The Secret of Backs
For the past two years, I’ve gone twice a week to the local hospital’s “Center for Rehabilitation and Wellness” pool for a water aerobics class. I’m starting my third year, and have seen a lot of different women come and go. Yes, they’re mostly women, mostly menopausal or older, mostly plumper than they’d probably like, mostly gorgeous when they abandon their self-consciousness, forget their chronic pains in the buoyancy of the water, and move in ways they haven’t thought about in years—skipping, hopscotch, cross-country skiing.
Every once in a while, I see one of them fully dressed, walking a half-filled cart down the aisle at Kroger or carrying a loaded tray past my table at Panera. I don’t always recognize them at first, but sometimes, as they pass, I look back and remember where I’ve seen them.
I was re-reading a book of poems by Dorianne Laux that I’d first read in 2011 because I recently found a used copy, and this one stood out to me, on re-reading:
The Secret of Backs
Heels of the shoes worn down, each
in its own way, sending signals to the spine.
The back of the knee as it folds and unfolds.
In winter the creases of American-made jeans:
blue denim seams worried to white threads.
And in summer, in spring, beneath the hems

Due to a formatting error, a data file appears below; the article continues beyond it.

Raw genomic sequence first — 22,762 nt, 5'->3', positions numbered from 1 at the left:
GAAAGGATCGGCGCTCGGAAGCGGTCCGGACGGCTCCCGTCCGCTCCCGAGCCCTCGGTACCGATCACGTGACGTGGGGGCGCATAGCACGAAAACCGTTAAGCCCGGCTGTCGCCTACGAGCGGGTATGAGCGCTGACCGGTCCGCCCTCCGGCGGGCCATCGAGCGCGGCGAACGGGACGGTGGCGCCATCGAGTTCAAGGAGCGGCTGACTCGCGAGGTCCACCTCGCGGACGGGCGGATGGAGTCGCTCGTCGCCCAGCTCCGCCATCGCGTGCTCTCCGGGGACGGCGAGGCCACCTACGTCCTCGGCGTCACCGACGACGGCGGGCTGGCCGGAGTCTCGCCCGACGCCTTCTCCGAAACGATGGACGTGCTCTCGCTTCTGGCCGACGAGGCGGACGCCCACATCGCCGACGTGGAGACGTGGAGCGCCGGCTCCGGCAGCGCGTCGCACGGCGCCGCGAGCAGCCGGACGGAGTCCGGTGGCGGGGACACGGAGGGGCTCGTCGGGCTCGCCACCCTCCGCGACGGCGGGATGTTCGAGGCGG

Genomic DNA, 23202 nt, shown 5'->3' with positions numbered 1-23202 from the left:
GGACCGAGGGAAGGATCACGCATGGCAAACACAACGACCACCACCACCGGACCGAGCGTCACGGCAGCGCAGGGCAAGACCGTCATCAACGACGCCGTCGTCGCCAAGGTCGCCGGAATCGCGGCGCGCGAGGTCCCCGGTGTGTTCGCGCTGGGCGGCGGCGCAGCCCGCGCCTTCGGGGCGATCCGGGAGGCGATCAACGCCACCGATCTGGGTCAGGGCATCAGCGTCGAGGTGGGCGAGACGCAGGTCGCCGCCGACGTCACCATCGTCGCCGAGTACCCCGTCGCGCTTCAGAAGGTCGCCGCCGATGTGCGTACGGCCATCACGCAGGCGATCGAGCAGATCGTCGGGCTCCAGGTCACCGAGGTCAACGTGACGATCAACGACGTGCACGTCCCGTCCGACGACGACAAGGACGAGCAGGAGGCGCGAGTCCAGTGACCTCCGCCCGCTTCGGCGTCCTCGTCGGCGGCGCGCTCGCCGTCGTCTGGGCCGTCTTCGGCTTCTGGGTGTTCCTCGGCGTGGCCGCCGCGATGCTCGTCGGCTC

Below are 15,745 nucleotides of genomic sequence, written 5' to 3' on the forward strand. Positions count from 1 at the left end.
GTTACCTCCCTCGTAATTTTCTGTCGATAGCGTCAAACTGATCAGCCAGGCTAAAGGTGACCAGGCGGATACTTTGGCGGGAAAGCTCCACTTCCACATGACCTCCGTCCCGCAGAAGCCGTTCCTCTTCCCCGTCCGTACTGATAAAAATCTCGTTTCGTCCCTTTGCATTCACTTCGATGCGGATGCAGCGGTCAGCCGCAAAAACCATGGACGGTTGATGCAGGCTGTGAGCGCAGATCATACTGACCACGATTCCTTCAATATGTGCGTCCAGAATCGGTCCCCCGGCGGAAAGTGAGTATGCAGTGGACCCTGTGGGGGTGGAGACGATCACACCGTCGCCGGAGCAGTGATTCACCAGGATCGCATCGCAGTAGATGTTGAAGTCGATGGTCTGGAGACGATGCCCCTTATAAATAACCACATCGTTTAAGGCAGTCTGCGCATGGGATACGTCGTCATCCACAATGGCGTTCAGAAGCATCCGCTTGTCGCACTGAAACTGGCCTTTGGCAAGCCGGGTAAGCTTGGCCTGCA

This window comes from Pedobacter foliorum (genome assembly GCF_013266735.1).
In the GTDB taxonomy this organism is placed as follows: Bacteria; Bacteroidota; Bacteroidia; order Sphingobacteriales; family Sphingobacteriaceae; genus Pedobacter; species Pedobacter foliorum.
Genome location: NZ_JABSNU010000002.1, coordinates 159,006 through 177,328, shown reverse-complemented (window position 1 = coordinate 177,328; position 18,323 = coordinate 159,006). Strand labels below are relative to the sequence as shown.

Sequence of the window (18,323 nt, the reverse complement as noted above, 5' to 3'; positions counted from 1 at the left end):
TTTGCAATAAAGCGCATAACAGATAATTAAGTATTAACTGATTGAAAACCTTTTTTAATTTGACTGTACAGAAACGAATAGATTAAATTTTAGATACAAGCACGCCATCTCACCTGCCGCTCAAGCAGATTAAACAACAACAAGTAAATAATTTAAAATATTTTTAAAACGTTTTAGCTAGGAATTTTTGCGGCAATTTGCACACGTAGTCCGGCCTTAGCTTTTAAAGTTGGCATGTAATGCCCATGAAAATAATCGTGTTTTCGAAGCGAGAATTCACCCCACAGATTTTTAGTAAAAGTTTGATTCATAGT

of skirts, Bermudas, old bathing suit elastic,
the pleating and un-pleating of parchment skin.
And the dear, dear rears. Such variety! Such
choice in how to cover or reveal: belts looped high
or slung so low you can’t help but think of plumbers.
And the small of the back: dimpled or taut, spiny or not,
tattooed, butterflied, rosed, winged, whorled. Maybe
still pink from the needle and ink. And shoulders,
broad or rolled, poking through braids, dreads, frothy
waterfalls of uncut hair, exposed to rain, snow, white
stars of dandruff, unbrushed flecks on a blue-black coat.
And the spiral near the top of the head—
peek of scalp, exquisite galaxy—as if the first breach
swirled each filament away from that startled center.
Ah, but the best are the bald or neatly shorn, revealing
the flanged, sun-flared, flamboyant backs of ears: secret
as the undersides of leaves, the flipside of flower petals.
And oh, the oh my nape of the neck. The up-swept oh my
nape of the neck. I could walk behind anyone and fall in love.
Don’t stop. Don’t turn around.
I know that I should apply what I think about the appearance of the other menopausal women in the class to myself, but it’s not easy. I like this poem because it suggests that the one thing anyone can do is to turn her back and keep skipping or hop-scotching, not to get ahead, but to be able to stay in the same place for longer.